Gérard Clémente, who was boss of the Mauléon abattoir at the time of the offences in 2016, could have been jailed for up to two years and fined up to 300,000 euros.
But the court gave him a suspended sentence and a fine of just 180 euros for misrepresentation of product.
The four employees were fined between 80 and 910 euros for mistreating animals, the charge of cruelty, which could have led to imprisonment, having been dismissed.
The business was ordered to pay 10,000 euros to consumers' rights group Que Choisir.
In March 2016 animal rights and vegetarian campaigners L214 published a video showing mistreatment of animals that included a lamb being cut into quarters while still alive, sheep being bled while conscious and other animals insufficiently stunned when slaughtered.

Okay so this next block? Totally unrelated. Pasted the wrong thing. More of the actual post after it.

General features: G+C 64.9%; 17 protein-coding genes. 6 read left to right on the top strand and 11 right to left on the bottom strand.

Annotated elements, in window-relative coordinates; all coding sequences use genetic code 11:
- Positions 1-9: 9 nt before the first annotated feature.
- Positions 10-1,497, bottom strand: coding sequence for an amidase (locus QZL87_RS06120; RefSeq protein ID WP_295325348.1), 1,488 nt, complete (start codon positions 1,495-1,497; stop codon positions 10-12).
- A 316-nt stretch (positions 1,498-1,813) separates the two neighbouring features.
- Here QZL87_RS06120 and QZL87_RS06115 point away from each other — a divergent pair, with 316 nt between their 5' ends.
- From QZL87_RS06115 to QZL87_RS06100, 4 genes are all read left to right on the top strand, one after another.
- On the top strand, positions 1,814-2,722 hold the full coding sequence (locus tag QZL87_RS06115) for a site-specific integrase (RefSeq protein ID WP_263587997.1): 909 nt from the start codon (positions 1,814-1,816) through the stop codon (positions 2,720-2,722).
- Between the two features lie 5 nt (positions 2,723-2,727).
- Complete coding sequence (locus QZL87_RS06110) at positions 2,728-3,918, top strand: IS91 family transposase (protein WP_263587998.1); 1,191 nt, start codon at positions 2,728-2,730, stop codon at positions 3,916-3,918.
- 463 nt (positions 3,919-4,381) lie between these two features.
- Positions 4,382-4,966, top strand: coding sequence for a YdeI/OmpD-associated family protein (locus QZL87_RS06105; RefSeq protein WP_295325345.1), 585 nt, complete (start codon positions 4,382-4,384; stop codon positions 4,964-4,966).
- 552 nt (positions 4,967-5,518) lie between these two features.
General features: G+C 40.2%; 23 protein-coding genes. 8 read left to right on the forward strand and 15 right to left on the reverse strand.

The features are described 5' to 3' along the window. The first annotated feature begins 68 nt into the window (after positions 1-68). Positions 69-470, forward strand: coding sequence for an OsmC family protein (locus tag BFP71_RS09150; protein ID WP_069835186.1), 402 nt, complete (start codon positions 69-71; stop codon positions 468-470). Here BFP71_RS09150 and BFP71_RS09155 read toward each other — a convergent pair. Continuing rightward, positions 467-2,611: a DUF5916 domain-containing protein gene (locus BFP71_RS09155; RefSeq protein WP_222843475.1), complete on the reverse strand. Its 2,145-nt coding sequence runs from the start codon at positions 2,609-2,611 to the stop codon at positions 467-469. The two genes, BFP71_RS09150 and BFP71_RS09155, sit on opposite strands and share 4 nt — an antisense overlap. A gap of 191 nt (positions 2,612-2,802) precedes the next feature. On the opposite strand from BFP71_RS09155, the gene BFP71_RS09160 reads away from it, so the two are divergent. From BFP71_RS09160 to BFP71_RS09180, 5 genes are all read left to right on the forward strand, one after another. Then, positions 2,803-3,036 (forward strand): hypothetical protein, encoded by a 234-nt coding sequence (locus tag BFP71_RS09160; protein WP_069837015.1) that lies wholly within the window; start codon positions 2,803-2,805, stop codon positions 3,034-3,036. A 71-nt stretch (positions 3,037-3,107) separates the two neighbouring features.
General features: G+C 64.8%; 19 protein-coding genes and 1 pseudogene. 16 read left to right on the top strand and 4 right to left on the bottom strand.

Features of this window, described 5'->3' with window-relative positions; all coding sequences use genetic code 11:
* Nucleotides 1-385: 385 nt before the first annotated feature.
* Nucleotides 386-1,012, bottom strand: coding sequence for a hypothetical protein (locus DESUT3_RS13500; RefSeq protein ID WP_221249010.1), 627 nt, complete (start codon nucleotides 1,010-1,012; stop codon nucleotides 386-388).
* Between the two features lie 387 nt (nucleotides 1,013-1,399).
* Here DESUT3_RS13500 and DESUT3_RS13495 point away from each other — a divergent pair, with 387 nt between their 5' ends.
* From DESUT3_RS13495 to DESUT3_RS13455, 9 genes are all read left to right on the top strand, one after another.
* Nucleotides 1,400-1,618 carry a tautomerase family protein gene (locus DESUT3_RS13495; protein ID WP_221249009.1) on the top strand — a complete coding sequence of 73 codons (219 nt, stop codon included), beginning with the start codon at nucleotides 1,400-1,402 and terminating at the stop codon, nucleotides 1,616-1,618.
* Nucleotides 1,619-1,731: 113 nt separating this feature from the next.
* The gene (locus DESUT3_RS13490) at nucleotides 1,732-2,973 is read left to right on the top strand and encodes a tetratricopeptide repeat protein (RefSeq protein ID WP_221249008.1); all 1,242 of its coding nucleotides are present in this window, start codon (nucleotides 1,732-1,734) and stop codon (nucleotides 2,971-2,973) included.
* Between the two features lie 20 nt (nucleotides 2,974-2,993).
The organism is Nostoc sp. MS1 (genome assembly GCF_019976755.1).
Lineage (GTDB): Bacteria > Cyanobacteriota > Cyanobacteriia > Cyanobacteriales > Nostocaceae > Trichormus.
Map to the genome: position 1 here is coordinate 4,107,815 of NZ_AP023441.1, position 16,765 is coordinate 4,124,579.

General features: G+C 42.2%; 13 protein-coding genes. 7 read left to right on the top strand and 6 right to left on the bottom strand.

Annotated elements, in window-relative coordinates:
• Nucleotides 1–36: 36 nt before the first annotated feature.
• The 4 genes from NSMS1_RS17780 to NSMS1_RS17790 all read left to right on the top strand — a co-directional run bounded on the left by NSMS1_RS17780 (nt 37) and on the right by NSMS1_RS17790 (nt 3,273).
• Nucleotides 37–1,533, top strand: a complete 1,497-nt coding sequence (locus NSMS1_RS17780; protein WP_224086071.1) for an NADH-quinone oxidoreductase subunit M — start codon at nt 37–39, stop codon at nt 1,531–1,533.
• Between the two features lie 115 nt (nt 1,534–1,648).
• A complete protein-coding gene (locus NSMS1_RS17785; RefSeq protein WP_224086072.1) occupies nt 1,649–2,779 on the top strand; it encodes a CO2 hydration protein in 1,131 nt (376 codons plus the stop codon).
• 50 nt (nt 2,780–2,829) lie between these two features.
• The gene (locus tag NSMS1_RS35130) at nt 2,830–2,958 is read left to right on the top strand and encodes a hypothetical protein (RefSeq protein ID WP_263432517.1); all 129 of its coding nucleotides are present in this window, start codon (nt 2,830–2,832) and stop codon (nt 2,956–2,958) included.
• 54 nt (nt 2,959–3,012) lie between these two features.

The business, which employs 35 people, closed for two months after the revelations.
Another animal rights group, Animal Cross, slammed the verdicts as inadequate.
A lawyer for three of the employees, Antoine Tugas, praised them for "putting aside dogmatism", while the abottoir's lawyer, Denise Pombieilh, called them "pretty moderate and fair".
Clémente argued in court that it was difficult to recruit well-trained personnel, given that no specific training exists.
The employees said the company was understaffed at the most busy times, provided inadequate tools and gave insufficiently detailed instructions.